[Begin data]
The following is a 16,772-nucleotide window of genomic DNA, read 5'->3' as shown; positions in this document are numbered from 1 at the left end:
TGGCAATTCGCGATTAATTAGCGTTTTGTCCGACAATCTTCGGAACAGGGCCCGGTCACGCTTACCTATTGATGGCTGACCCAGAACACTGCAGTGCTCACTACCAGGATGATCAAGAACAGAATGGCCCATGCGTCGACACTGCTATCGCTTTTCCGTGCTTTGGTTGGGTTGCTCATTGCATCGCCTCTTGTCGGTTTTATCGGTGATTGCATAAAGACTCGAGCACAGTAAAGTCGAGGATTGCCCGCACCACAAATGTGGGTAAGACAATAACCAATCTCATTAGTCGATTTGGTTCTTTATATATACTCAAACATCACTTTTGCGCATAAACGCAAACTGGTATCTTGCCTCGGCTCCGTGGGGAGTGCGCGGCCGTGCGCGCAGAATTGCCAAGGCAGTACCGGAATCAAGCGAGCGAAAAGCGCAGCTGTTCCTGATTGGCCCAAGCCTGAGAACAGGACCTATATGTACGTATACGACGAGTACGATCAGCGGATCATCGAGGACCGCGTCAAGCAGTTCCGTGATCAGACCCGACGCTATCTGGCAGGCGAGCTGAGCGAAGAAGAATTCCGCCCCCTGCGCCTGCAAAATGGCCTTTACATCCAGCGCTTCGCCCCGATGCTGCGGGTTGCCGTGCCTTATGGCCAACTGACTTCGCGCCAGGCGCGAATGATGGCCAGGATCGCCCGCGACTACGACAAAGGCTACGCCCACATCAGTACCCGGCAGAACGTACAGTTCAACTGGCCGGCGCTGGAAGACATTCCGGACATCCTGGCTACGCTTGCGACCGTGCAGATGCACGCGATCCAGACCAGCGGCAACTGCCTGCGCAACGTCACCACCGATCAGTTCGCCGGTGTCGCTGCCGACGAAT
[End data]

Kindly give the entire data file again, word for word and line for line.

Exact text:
The following is a 16,772-nucleotide window of genomic DNA, read 5'->3' as shown; positions in this document are numbered from 1 at the left end:
TGGCAATTCGCGATTAATTAGCGTTTTGTCCGACAATCTTCGGAACAGGGCCCGGTCACGCTTACCTATTGATGGCTGACCCAGAACACTGCAGTGCTCACTACCAGGATGATCAAGAACAGAATGGCCCATGCGTCGACACTGCTATCGCTTTTCCGTGCTTTGGTTGGGTTGCTCATTGCATCGCCTCTTGTCGGTTTTATCGGTGATTGCATAAAGACTCGAGCACAGTAAAGTCGAGGATTGCCCGCACCACAAATGTGGGTAAGACAATAACCAATCTCATTAGTCGATTTGGTTCTTTATATATACTCAAACATCACTTTTGCGCATAAACGCAAACTGGTATCTTGCCTCGGCTCCGTGGGGAGTGCGCGGCCGTGCGCGCAGAATTGCCAAGGCAGTACCGGAATCAAGCGAGCGAAAAGCGCAGCTGTTCCTGATTGGCCCAAGCCTGAGAACAGGACCTATATGTACGTATACGACGAGTACGATCAGCGGATCATCGAGGACCGCGTCAAGCAGTTCCGTGATCAGACCCGACGCTATCTGGCAGGCGAGCTGAGCGAAGAAGAATTCCGCCCCCTGCGCCTGCAAAATGGCCTTTACATCCAGCGCTTCGCCCCGATGCTGCGGGTTGCCGTGCCTTATGGCCAACTGACTTCGCGCCAGGCGCGAATGATGGCCAGGATCGCCCGCGACTACGACAAAGGCTACGCCCACATCAGTACCCGGCAGAACGTACAGTTCAACTGGCCGGCGCTGGAAGACATTCCGGACATCCTGGCTACGCTTGCGACCGTGCAGATGCACGCGATCCAGACCAGCGGCAACTGCCTGCGCAACGTCACCACCGATCAGTTCGCCGGTGTCGCTGCCGACGAAT